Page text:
North Korea

Nerve agent found on Kim Jong Un's brother, police say

Greg Palkot reports

 

The half brother of North Korea's leader who was killed in a Kuala Lumpur airport more than a week ago had a nerve agent on his eye and his face, according to Malaysian police. 

In a statement released Friday from the inspector general of police, a preliminary analysis from the Chemistry Department of Malaysia identified the agent at "VX NERVE AGENT."

Kim Jong Nam, the half brother of North Korean leader Kim Jong Un, died Feb. 13 shortly after two women put a substance on his face while he was checking in for a flight.

Police have not said how the women were able to apply the nerve agent to Kim's face and also avoid becoming ill themselves. It has also not been made public if they were wearing some sort of thin gloves or if washing their hands quickly removed the danger.

Police had said earlier that the two attackers rubbed a liquid on Kim Jong Nam's face before walking away and quickly washing their hands. He sought help from airport staff but died before he reached the hospital.

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The seeming contradiction of a poison that could kill him quickly but not sicken the attackers has stumped outside experts.

Bruce Goldberger, a leading toxicologist who heads the forensic medicine division at the University of Florida, said some protective measures must have been in place if the women handled the substance without gloves.

"It's also possible that the toxin was encapsulated, then activated when applied to the skin," he said before the latest police statement. "As additional information is provided to the media by the police, it seems more likely that a new or modified chemical or biological agent was utilized in the attack."

On Thursday, Malaysia's police chief said investigators want to question a North Korean embassy official about Kim Jong Nam's death, saying he should cooperate if he has nothing to hide despite having diplomatic immunity.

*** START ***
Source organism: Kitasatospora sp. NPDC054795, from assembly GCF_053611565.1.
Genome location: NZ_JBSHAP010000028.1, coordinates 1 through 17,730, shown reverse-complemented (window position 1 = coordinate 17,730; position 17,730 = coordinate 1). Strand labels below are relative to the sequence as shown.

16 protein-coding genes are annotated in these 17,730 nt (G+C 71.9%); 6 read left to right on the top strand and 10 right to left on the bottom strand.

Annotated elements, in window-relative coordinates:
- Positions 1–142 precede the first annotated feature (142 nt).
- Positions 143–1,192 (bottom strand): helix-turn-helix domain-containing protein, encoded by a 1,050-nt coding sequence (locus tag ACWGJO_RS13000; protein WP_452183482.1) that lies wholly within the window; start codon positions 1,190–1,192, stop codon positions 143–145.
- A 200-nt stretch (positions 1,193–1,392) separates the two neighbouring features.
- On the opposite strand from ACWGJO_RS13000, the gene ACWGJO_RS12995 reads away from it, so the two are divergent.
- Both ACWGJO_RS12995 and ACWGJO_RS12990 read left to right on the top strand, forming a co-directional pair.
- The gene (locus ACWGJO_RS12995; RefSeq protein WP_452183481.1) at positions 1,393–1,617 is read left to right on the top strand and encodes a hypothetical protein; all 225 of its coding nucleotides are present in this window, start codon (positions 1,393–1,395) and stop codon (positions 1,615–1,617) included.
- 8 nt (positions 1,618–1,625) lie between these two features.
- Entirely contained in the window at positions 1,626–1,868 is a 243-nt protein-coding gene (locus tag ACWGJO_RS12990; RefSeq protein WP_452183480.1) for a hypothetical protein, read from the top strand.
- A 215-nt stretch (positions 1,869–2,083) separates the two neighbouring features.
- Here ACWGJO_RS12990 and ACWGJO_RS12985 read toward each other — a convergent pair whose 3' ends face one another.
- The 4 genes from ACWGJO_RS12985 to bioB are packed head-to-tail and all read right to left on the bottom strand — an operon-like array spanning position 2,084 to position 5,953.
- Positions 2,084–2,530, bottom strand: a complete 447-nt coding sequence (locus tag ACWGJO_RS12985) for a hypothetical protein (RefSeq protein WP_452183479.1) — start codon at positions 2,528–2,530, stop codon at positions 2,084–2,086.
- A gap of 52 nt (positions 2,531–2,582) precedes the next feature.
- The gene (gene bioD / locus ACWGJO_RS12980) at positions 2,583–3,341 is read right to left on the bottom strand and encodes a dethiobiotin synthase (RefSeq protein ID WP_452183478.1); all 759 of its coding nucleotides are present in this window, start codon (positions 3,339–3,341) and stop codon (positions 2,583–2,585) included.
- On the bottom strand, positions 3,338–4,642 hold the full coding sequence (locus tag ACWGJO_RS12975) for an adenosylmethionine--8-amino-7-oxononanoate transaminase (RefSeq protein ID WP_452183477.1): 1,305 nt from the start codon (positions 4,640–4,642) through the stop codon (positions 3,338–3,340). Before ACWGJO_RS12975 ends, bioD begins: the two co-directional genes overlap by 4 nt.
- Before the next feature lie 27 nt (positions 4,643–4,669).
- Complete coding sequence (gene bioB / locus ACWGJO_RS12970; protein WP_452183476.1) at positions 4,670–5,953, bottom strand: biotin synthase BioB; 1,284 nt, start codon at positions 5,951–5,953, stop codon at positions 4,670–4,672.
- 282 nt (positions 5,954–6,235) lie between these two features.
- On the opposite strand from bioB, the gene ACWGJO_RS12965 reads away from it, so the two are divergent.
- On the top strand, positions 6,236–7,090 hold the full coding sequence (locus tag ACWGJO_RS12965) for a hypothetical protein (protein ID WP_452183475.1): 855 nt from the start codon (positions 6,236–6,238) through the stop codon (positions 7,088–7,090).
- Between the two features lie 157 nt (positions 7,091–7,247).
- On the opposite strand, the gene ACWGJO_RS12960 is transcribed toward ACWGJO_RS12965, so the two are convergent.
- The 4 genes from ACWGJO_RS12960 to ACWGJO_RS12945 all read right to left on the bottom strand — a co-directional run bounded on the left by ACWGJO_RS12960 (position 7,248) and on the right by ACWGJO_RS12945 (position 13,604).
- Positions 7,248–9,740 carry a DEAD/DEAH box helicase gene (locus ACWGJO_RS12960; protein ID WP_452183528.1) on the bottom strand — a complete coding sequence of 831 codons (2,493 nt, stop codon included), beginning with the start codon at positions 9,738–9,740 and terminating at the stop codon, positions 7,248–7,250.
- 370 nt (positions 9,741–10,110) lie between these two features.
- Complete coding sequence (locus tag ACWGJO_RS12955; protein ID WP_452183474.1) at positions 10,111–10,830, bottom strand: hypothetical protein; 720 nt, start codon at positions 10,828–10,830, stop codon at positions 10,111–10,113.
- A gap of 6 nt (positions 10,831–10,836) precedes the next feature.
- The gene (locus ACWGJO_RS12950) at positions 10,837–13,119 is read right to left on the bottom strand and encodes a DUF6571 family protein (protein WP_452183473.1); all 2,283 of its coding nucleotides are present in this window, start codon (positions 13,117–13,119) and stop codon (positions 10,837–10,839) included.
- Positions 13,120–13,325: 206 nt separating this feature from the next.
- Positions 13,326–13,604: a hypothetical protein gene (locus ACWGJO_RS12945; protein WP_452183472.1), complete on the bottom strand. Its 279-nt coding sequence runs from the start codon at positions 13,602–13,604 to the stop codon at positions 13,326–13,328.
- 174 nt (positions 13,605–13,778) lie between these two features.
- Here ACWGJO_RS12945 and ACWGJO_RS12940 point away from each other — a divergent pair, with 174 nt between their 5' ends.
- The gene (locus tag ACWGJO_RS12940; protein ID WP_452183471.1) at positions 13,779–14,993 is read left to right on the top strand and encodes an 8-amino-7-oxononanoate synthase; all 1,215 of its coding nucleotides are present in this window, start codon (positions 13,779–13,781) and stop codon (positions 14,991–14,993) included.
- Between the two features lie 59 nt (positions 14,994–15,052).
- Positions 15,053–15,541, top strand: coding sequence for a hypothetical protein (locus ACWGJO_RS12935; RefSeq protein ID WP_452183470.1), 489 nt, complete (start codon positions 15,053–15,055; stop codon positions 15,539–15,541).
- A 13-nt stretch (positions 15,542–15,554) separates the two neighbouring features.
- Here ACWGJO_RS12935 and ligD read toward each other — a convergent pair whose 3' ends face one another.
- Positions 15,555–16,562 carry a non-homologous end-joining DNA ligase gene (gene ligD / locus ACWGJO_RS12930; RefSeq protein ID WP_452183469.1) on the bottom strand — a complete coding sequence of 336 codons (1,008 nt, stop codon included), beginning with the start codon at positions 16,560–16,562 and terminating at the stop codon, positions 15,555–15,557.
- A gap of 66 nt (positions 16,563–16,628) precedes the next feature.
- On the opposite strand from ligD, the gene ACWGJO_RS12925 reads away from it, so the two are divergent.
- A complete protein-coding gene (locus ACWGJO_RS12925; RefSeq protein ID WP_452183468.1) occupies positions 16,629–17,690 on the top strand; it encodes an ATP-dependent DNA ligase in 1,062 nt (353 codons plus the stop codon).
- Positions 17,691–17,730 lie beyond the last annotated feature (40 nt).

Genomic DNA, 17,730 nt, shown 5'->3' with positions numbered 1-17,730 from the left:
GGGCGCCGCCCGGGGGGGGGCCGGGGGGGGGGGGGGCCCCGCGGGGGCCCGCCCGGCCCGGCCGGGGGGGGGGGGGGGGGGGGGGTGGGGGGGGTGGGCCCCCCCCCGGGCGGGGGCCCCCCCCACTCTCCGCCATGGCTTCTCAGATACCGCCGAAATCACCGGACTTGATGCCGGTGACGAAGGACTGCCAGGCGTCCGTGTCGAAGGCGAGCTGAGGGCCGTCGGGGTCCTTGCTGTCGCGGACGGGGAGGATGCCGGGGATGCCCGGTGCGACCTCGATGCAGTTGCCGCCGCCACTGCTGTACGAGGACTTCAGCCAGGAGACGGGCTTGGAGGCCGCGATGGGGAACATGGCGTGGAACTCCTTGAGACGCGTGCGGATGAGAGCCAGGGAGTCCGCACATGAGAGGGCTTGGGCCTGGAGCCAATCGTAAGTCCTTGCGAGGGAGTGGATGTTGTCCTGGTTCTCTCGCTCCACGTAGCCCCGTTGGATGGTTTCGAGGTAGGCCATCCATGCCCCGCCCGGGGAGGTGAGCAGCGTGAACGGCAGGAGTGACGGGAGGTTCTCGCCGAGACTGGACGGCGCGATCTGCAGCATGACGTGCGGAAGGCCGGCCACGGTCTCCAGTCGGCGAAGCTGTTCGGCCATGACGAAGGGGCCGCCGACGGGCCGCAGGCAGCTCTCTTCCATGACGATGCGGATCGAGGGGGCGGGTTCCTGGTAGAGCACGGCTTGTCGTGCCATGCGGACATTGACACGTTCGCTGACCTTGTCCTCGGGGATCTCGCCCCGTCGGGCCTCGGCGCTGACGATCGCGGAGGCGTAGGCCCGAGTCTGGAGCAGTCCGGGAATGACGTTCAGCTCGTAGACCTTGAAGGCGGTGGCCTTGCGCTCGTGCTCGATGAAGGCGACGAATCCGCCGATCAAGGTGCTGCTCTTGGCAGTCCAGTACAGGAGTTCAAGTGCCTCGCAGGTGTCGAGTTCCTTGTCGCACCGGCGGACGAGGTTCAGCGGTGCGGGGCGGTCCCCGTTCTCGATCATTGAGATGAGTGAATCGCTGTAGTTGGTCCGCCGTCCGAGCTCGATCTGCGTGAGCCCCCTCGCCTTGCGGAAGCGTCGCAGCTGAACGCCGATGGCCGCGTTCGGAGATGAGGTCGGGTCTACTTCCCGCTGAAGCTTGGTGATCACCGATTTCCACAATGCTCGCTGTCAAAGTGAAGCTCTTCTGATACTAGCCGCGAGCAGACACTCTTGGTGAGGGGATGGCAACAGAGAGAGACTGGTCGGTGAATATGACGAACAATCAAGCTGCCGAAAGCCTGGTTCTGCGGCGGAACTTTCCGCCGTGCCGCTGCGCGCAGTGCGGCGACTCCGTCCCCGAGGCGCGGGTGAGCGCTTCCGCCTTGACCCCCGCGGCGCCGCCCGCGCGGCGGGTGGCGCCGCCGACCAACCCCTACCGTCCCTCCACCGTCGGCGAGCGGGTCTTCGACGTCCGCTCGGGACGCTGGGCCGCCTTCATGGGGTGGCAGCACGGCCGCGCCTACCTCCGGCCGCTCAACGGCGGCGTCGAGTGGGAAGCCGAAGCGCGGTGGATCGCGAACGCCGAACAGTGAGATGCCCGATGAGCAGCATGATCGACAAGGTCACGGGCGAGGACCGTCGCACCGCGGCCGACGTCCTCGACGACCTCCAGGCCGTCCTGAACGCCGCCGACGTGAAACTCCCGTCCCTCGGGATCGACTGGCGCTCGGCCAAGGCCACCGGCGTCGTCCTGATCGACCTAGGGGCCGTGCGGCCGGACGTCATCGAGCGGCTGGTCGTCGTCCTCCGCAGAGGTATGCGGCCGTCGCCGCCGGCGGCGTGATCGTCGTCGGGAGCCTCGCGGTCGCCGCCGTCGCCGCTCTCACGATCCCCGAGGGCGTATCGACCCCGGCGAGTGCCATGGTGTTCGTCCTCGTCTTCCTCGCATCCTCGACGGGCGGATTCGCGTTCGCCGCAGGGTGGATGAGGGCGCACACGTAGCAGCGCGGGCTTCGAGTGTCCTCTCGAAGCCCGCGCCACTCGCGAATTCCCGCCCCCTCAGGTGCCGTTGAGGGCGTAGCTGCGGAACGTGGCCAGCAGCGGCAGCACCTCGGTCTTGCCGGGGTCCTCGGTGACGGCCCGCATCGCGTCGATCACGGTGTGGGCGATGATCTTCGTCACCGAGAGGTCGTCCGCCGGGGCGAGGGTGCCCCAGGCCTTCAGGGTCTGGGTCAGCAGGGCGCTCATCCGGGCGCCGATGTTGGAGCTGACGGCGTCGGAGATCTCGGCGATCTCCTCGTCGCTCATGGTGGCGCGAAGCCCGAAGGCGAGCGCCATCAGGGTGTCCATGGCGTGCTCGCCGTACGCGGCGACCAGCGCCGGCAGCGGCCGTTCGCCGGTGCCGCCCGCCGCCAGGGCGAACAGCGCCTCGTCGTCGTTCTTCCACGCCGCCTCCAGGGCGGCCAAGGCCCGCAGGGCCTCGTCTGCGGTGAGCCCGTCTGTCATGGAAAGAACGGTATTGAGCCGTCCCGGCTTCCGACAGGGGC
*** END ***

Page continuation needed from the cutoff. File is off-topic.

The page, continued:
Inspector-General of Police Khalid Abu Bakar said police have also asked Interpol to issue an alert for four North Korean men who left Malaysia the same day Kim Jong Nam was attacked by the two women.

The four men are believed to be back in North Korea, but police also want to question three other people still in Malaysia, including Hyon Kwang Song, a second secretary at the North Korean Embassy.

"The foreign officer has got immunity so we have to follow protocol," Khalid told reporters. "If you have nothing to hide, you don't have to be afraid. You should cooperate."

Khalid acknowledged that Malaysia would not be able to question Hyon if the embassy exercises its immunity privileges.

North Korea's official, state-controlled media mentioned the case for the first time Thursday, saying Malaysia's investigation was full of "holes and contradictions" without acknowledging the victim was Kim Jong Nam.

The report from KCNA largely echoed past comments by North Korea's ambassador to Malaysia, but the publication of at least some news inside North Korea could be a sign of its concern over growing international speculation that Pyongyang dispatched a hit squad to kill Kim Jong Nam.

Long estranged from North Korea's leadership, Kim Jong Nam had lived outside the country for years, staying in Macau, Singapore and Malaysia.

The two suspected attackers, and Indonesian woman and a Vietnamese woman, are in custody.

The Associated Press contributed to this report.